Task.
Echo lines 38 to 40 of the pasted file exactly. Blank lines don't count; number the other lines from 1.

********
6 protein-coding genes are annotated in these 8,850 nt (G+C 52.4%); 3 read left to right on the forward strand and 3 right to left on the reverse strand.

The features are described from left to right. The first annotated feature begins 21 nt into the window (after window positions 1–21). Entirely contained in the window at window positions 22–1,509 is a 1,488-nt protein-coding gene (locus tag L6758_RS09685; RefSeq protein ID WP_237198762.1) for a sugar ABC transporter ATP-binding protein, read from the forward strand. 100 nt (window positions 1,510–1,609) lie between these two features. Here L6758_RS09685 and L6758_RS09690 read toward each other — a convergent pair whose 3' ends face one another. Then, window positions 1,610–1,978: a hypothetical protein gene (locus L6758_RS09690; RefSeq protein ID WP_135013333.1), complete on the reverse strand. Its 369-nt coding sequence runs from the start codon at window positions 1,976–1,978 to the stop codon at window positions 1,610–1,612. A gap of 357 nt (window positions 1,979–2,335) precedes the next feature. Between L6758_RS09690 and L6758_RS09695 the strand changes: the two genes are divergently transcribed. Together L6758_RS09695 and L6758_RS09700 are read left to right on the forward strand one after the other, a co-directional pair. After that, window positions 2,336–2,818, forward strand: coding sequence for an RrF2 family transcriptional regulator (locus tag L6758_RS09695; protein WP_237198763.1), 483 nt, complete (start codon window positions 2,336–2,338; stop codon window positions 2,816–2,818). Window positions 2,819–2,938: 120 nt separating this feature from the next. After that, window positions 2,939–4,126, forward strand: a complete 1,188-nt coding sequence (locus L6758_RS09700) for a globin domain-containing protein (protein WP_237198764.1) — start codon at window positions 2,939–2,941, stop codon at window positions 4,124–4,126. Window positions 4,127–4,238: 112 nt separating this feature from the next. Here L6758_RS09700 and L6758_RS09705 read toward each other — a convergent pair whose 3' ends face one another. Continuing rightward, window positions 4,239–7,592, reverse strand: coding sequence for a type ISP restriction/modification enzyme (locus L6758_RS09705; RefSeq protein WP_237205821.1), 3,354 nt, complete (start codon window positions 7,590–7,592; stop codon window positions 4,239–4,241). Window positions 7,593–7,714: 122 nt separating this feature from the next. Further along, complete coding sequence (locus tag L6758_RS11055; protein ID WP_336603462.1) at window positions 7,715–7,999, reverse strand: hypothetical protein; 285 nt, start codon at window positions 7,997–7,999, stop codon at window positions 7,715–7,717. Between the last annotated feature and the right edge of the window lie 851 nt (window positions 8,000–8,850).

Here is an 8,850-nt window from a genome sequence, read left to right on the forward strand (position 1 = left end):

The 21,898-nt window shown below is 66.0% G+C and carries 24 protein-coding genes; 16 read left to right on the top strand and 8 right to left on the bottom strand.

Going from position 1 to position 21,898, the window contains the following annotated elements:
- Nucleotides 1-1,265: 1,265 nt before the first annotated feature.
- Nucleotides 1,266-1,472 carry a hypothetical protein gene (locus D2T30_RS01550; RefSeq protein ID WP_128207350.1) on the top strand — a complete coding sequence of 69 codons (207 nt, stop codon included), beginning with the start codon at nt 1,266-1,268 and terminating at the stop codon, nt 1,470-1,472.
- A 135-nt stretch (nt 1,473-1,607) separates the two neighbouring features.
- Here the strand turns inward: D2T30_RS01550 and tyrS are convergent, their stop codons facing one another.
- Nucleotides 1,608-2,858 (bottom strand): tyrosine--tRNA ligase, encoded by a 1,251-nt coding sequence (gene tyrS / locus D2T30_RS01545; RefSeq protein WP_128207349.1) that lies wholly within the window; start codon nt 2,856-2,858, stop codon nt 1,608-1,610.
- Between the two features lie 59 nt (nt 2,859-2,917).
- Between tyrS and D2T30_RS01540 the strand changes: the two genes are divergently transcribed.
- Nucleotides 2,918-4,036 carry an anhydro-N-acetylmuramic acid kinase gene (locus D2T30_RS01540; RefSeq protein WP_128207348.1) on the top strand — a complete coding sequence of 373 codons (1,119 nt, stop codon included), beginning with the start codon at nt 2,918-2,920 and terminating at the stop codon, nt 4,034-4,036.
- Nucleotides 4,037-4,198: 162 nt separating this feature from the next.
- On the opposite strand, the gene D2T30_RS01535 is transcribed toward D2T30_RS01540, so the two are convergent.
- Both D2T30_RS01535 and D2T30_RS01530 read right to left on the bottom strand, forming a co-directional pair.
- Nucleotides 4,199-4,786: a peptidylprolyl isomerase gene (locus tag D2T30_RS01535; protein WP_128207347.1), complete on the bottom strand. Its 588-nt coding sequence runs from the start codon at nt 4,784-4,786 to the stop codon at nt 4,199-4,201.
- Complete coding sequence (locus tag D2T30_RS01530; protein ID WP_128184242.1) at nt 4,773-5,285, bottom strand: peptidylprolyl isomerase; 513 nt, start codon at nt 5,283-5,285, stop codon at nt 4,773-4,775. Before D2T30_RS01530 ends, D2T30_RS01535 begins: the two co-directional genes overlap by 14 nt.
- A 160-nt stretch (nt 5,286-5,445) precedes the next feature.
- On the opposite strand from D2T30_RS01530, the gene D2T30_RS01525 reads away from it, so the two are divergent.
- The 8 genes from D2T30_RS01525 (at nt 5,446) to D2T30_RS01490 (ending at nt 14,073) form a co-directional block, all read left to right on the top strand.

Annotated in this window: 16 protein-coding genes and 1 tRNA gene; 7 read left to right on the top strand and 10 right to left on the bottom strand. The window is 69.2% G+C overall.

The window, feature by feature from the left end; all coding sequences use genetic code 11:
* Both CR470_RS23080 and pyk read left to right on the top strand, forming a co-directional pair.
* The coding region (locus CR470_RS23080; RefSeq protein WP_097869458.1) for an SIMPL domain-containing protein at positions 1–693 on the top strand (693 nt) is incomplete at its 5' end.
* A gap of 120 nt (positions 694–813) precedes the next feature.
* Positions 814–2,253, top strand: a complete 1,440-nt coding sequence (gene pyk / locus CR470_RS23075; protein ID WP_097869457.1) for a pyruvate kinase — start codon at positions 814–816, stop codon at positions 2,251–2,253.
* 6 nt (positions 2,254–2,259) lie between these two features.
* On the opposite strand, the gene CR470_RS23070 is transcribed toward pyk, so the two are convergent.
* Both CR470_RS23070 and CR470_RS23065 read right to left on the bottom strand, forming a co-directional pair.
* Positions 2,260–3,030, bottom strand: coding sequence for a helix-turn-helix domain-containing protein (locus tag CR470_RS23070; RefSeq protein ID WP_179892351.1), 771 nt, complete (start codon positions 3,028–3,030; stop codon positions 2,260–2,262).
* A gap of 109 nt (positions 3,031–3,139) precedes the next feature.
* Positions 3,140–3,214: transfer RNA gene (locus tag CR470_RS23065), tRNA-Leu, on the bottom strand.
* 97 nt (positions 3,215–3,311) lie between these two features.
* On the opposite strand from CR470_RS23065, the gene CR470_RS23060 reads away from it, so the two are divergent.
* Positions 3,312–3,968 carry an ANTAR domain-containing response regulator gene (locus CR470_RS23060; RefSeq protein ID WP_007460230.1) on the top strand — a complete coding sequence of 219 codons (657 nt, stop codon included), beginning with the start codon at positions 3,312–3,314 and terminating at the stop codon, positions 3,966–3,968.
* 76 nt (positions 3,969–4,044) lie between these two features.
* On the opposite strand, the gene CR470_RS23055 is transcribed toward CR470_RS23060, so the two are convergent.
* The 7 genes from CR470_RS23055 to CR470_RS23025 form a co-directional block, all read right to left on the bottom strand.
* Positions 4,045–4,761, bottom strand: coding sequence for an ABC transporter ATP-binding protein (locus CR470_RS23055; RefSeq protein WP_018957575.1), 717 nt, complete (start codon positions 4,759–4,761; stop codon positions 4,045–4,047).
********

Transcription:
* On the opposite strand, the gene CR470_RS23055 is transcribed toward CR470_RS23060, so the two are convergent.
* The 7 genes from CR470_RS23055 to CR470_RS23025 form a co-directional block, all read right to left on the bottom strand.
* Positions 4,045–4,761, bottom strand: coding sequence for an ABC transporter ATP-binding protein (locus CR470_RS23055; RefSeq protein WP_018957575.1), 717 nt, complete (start codon positions 4,759–4,761; stop codon positions 4,045–4,047).